Grewal, who is spending the quarantine helping out with the family business intends to give the job applications another go once all of this is over. Newly graduated Melissa Weinstein has been applying to jobs 24×7 while still coming to terms with everything that is happening around her. “My dream is to work in the music industry, but it seems there’s a hiring freeze on all live music companies and record labels for the time being. I’ve worked hard to get my foot in the door for the past couple years, so it’s very upsetting to me that I have to wait a little longer to follow my dreams,” said Weinstein.

Most people are in a similar if not the exact same situation and as Hilberer puts it, “There has been an exponential increase in the amount of finger crossing lately.” Others, such as Vishesh Arora, are faced with not a virtual commencement but rather a postponed graduation date. Arora, who is a senior at DAV college in Chandigarh, was scheduled to have graduated in May and be celebrating the same with his friends. However, with his final exams postponed, he is now scheduled to sit for his finals sometime in July and hopefully graduate in August or September.

Even though he has lived in Chandigarh all his life, Vishesh admitted that while being at home with his parents, “should have been comforting, at the same time it’s kind of disturbing because by now I should’ve left for a job or been doing something with my friends.” Regardless of where in the world they are, graduates are feeling the loss of their final months at their academic institutions deeply. “The way it all went under with so much uncertainty and so quickly, it feels like we all didn’t get to say bye to each other or university properly,” said Grewal.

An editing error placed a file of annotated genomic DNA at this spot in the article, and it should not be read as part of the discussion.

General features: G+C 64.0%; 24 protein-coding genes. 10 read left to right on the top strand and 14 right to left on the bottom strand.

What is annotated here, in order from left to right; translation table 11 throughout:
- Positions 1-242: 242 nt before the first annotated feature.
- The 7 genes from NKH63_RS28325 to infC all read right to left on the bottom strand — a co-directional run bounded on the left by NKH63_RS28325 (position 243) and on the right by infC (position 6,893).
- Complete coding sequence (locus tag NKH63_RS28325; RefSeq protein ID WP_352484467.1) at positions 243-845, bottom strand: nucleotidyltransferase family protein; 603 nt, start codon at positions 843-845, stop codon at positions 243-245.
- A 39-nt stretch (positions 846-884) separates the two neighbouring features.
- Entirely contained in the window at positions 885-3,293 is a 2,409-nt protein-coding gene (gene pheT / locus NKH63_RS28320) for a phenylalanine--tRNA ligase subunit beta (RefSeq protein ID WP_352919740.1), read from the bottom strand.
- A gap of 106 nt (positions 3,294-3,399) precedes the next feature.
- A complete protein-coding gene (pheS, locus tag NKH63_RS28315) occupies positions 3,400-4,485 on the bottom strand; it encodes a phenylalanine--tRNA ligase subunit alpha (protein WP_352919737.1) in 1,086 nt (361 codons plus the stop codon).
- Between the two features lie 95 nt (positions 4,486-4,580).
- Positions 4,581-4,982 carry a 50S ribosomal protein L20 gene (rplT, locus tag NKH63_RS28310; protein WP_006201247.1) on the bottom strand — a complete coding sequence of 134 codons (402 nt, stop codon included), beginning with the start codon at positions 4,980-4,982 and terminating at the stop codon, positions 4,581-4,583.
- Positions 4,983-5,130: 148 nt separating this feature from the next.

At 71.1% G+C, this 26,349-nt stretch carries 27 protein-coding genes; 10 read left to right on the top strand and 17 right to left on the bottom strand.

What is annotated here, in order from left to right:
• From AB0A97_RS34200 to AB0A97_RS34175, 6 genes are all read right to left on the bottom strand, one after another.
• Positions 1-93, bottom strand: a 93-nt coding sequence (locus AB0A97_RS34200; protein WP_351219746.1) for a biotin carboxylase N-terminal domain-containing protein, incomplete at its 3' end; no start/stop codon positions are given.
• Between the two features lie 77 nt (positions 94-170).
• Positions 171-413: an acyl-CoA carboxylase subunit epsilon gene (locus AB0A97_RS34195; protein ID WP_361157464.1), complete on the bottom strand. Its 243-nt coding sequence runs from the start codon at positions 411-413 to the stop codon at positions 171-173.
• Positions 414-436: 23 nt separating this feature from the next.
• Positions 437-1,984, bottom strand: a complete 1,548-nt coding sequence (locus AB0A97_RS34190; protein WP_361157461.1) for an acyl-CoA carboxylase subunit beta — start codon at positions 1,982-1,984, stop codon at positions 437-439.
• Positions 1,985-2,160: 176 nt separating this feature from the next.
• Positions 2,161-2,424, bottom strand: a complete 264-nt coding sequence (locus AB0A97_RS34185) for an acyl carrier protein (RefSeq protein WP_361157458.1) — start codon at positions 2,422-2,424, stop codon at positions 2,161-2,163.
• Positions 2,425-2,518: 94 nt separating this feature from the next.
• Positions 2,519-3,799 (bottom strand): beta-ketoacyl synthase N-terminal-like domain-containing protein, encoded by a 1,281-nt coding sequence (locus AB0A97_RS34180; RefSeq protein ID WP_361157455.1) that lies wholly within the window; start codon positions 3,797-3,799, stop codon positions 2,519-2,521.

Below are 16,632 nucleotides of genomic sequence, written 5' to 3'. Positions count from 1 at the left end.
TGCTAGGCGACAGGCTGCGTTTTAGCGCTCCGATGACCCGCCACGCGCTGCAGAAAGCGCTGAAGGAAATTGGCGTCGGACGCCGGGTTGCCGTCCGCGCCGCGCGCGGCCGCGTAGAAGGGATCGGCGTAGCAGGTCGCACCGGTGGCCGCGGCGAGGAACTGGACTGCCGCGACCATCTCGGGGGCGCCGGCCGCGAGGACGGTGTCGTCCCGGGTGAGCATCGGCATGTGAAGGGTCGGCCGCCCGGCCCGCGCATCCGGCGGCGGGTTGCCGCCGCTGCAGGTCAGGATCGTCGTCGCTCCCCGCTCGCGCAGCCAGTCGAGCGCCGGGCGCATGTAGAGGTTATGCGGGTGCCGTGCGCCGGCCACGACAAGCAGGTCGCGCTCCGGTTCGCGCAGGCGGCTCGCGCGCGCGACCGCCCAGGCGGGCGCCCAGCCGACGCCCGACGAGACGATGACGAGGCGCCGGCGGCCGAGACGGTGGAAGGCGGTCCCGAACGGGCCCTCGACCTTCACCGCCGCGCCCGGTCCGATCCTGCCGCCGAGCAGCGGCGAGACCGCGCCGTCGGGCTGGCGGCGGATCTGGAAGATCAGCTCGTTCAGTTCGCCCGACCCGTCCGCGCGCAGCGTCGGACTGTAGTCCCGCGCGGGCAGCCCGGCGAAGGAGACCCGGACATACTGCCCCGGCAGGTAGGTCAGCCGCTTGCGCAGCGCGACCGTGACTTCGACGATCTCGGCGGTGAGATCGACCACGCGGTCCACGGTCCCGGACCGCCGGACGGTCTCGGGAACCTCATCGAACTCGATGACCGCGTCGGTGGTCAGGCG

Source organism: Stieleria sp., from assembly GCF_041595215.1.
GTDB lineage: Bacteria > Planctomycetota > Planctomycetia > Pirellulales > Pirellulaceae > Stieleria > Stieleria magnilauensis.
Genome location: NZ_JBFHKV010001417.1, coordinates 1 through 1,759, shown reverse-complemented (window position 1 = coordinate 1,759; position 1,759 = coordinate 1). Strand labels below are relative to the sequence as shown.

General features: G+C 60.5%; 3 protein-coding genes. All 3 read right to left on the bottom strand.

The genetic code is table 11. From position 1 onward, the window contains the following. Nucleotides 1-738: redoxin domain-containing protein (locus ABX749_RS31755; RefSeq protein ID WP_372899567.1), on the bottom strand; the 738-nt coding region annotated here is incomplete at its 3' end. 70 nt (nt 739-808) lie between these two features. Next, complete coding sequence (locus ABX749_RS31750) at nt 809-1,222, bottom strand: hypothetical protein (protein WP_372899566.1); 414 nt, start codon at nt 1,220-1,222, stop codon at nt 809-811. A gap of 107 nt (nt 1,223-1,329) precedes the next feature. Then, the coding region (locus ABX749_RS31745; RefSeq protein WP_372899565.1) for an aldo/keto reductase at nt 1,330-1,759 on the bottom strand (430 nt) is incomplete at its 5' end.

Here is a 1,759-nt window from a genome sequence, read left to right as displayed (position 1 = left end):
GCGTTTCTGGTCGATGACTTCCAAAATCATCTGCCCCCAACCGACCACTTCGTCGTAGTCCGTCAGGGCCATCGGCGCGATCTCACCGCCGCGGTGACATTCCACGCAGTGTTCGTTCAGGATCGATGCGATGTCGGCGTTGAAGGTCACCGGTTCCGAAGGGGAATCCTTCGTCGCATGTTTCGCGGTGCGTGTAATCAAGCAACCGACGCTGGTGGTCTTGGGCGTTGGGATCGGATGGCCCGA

“I felt like all the final goodbyes and emotional ‘lasts’ were ripped away from me. My last sorority formal, my last time quadding in the sun with my pals, and my last final presentation never came. It was hard to come to terms with the fact that I wouldn’t be receiving the closure I deserve,” explained Weinstein. For Melissa, Aman, and many others, this jarring experience has been one that is hard to accept as they transition to an entirely new phase in their lives.

What lies ahead is difficult, if not impossible, for most to predict, but even the chaos of a worldwide pandemic doesn’t prevent our newly graduated college students from seeing the silver linings in a particularly dark situation. Emily expressed how grateful she is for those around her, saying: “My friends have been more of a chosen family than anything and they’ve lent me so many ears, and quarantined couches to sleep on, and zoom calls to complain on throughout this shutdown and that has truly made me see how loved I could be.”

“My silver lining is that I have so much more appreciation for small, everyday things. I used to be the kind of person who if my friends asked me to go out, I’d usually say no because I would rather be at home. After this pandemic, I think I’ll never say no again,” muses Ursula. On the same lines, Vishesh is choosing to be optimistic and believes that the pandemic will prompt many, himself included, to realise that they should find jobs based on their passions and desires and thinks that “this time will help them uncover what those are.”